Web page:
Fluency

Fluency is generally defined as the rate, accuracy, and expression with which students read. Learn here how to ensure your students become fluent readers.
Grades:
K |
1 |
2 |
3
Updated on: February 15, 2007
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Increasing Fluency

Teachers can help students become more fluent readers in several ways. The most important strategies, according to Rasinski (1994), include modeling fluent reading, providing direct instruction and feedback after oral reading, supporting students during reading, encouraging repeated reading, cueing phrases, and supplying accessible reading materials.

Students need frequent practice reading texts that are easily decodable. To ensure students have ample practice reading, be sure that the books in your classroom can be read independently by your students, no matter what their reading levels. Encourage students to read aloud to you, to one another, to reading buddies, and to family members; short daily exercises are probably better than longer, less frequent ones.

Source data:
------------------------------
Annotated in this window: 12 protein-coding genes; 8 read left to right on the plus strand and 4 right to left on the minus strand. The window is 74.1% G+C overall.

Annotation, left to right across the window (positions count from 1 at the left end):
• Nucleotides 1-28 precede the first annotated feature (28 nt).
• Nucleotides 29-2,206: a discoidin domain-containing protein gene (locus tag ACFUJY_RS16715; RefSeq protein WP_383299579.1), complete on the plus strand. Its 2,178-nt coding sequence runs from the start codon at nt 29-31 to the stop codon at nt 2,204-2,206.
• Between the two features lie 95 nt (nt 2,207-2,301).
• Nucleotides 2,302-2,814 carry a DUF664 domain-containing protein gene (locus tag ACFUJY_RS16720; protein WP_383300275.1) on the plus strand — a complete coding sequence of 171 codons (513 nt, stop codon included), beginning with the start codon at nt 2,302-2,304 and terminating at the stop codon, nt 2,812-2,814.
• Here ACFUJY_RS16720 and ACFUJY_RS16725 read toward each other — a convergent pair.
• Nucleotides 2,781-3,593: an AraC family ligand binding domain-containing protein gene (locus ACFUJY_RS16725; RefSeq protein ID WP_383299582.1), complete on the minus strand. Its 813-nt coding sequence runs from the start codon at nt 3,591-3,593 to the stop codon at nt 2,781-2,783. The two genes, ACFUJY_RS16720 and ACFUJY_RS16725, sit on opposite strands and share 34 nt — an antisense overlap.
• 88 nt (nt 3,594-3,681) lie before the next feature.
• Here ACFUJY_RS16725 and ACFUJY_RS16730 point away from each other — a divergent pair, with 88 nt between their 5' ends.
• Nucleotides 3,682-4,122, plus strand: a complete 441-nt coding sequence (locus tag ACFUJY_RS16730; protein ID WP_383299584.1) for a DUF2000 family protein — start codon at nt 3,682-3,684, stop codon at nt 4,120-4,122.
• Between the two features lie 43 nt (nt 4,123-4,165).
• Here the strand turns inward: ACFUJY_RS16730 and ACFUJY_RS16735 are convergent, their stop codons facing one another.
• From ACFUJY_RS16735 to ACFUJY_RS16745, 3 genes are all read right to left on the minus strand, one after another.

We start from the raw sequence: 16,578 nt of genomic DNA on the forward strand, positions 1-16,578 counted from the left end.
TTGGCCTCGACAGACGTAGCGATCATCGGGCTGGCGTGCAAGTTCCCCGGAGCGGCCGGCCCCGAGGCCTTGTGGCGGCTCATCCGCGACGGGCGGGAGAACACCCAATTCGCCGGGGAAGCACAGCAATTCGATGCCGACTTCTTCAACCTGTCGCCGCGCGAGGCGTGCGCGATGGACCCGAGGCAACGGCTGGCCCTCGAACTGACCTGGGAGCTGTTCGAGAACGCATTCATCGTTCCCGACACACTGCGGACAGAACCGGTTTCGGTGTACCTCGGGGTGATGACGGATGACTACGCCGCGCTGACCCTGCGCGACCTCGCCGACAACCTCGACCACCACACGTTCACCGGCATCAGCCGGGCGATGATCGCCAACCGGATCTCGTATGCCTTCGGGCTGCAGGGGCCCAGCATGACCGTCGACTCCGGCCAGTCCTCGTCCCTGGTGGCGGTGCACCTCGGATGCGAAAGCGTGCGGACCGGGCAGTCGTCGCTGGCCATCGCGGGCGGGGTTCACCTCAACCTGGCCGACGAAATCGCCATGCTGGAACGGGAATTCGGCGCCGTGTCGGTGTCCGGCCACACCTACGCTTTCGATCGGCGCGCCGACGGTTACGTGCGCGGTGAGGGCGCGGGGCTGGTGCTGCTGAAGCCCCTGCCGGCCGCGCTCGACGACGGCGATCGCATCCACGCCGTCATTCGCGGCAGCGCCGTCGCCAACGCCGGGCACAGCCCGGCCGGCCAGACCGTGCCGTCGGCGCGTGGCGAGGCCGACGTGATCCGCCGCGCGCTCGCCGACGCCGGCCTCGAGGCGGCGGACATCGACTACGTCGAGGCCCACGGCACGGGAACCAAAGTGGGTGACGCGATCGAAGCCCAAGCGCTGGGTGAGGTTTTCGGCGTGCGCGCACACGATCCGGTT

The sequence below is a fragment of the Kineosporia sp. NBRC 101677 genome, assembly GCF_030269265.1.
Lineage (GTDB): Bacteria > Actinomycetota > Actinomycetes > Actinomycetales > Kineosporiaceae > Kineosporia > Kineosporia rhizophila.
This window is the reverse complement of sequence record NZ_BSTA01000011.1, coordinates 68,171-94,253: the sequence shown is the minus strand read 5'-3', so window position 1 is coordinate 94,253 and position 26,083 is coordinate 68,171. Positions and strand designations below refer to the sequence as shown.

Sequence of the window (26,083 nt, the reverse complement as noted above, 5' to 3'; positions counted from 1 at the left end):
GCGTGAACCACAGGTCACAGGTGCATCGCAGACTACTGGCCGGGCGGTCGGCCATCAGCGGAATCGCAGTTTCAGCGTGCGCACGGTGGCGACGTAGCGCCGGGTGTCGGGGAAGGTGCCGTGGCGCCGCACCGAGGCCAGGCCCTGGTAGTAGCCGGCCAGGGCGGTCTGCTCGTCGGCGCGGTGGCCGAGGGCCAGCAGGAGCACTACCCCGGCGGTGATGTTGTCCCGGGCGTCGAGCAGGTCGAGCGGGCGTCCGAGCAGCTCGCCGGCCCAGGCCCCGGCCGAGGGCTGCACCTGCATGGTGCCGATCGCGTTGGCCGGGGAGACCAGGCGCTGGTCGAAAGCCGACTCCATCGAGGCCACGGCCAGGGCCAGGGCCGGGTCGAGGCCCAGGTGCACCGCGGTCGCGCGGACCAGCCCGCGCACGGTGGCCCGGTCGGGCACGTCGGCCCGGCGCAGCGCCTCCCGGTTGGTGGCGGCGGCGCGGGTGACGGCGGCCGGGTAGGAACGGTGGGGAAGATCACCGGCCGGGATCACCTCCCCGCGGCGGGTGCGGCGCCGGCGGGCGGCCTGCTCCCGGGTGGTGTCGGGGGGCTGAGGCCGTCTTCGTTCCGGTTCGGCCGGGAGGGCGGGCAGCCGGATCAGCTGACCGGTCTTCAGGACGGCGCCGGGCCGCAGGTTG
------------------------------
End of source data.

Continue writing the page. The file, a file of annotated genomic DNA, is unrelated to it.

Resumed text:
Determining which students have real reading problems and which students just need more practice reading aloud may be difficult. The only way to tell is to instruct them in fluency skills and see how they respond to the instruction. All of the following activities are appropriate to use with students, but a repeated reading activity may be most effective with students who are struggling. A more complicated activity, like Readers’ Theater, can come later.

Below is a list of suggested reading fluency activities to use with students:

  • Auditory Modeling: Read aloud to students in class, or have them listen to a tape of someone reading aloud. This will help them to hear how to read correctly, where to pause, when to change pitch, and the like. Or, have students follow along with the reader and then have them practice echo, choral, or paired reading.

  • Choral Reading: Have all students simultaneously read the same text. Pair fluent readers or parent volunteers with dysfluent readers and have them read with one voice. This helps dysfluent readers hear the text read fluently and allows them to practice along with the fluent reader.